Capturing the British Landscape: Alfred Augustus Glendening (1840–1921)
This book presents the life and work of the Victorian landscape painter Alfred Augustus Glendening (1840–1921). With beautiful illustrations of his pictures, showing a timeless countryside, it explores Glendening’s rapid rise from railway clerk to acclaimed artist.
Whilst art critics often reviewed his exhibited paintings, showing a timeless countryside, very little has been written about the painter himself. Here, new and extensive research removes layers of mystery and misinformation about his life, family and career, definitively positioning him in the midst of the British art world during the late nineteenth and early twentieth centuries.
From humble origins, Glendening was still working full-time as a railway clerk when he made his London exhibition debut at the age of twenty. That would have been almost impossible before the Victorian era, an extraordinary period when social mobility was a real possibility. Although his paintings show a tranquil and unspoiled landscape, his environment was steadily being transformed by social, scientific and industrial developments, while advances in transport, photography and other technical discoveries undoubtedly influenced him and his fellow painters.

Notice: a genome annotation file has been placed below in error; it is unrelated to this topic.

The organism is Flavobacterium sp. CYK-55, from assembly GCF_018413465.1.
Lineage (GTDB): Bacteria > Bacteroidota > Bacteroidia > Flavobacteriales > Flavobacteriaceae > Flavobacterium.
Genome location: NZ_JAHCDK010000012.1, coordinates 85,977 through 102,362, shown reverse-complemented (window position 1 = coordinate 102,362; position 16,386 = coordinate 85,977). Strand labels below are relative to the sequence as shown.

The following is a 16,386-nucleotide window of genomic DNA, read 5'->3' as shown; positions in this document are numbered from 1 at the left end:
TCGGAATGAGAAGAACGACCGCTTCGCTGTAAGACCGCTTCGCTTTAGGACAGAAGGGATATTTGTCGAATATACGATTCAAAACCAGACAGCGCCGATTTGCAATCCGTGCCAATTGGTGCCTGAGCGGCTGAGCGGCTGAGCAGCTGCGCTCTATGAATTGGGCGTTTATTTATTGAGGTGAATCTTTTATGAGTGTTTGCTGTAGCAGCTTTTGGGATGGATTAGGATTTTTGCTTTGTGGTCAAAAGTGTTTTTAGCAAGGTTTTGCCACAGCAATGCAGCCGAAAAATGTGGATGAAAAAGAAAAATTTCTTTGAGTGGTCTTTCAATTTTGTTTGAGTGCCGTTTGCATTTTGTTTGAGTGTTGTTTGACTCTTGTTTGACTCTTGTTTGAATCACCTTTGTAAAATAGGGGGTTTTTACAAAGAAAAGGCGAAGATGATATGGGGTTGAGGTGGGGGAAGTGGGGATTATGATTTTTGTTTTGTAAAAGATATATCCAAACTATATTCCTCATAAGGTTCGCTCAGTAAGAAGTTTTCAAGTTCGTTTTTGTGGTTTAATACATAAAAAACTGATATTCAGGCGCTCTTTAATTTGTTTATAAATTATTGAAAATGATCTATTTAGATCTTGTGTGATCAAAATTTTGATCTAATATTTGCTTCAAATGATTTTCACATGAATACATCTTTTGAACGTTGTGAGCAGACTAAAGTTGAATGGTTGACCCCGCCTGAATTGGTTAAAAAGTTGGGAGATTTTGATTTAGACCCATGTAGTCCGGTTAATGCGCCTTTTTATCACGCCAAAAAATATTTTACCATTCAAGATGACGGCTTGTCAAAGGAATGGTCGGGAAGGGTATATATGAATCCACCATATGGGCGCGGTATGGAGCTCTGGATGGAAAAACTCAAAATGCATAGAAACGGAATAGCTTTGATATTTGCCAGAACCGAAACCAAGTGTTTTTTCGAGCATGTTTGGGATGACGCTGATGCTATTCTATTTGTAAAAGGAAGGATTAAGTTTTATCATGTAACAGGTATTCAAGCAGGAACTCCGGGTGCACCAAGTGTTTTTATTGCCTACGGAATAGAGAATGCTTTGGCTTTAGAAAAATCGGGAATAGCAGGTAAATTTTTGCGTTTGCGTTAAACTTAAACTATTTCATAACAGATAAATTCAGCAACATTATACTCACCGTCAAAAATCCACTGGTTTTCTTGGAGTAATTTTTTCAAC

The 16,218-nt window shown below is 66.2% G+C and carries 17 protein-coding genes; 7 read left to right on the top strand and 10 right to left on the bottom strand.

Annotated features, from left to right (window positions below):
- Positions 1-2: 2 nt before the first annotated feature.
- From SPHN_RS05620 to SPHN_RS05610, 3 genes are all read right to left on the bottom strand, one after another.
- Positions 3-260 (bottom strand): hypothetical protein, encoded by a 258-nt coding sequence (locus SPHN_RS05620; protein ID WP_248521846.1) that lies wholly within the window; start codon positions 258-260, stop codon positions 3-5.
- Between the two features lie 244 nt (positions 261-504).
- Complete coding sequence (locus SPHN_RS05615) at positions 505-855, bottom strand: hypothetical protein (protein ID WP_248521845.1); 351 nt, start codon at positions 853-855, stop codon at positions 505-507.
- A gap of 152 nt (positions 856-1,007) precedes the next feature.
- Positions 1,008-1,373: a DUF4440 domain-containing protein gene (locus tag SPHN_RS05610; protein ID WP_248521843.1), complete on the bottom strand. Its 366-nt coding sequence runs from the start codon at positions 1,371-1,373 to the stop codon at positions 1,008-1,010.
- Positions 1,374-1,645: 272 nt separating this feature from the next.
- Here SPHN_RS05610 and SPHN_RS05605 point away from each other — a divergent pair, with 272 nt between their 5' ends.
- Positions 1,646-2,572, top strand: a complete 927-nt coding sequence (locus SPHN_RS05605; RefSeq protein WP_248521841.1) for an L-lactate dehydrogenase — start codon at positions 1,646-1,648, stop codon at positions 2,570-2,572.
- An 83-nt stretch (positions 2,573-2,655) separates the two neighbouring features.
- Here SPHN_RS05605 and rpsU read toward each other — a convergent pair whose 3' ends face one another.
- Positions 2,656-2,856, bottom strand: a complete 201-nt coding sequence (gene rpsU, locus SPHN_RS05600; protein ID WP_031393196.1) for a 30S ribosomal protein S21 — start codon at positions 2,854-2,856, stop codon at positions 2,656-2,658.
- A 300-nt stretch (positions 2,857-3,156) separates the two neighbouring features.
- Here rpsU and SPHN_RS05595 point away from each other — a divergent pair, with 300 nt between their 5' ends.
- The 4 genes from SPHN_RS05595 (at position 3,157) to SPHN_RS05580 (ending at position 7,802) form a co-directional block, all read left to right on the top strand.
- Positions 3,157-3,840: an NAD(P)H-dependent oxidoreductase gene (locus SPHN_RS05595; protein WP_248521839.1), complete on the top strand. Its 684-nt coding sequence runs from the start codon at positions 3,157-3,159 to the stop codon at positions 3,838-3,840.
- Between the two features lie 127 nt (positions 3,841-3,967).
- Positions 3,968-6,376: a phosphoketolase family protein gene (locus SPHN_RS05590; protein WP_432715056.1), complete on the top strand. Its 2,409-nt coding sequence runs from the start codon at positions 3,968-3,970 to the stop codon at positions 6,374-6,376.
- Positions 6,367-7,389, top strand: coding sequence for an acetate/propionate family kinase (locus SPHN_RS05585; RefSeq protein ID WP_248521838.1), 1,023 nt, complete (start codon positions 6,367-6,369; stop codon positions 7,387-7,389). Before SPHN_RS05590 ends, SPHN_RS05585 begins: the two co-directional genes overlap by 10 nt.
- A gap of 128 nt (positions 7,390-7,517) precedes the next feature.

Celebrating his uniquely Victorian story, this book places Glendening within his historical context. Beside the main text is a timeline outlining significant landmarks, from political and social events to artistic and technical innovations. The narrative describes why and for whom he and his contemporaries painted, his artistic training and inspirations as well as other artistic family members, most notably his son, Alfred Illman Glendening.
From painting at Hampton and Greenwich beside the River Thames, Glendening soon discovered the hills of North Wales and the Betws-y-Coed Artists’ Colony, founded by David Cox. His accomplished landscapes also capture the beauty of the Scottish Highlands, the Lake District, the Norfolk Broads, the South Downs and the Isle of Wight.
By Alice Munro-Faure
Hardback, 280 x 245 mm
320 pages, 370 colour illustrations
About the author
Alice Munro-Faure is an independent art historian and writer who began her career in the Victorian Picture department at Sotheby’s. Since then, she has researched and written numerous articles for museums, galleries, fellow writers, auction houses and private collectors. She has a extensive knowledge of both the fine and decorative arts of eighteenth- and nineteenth-century Europe.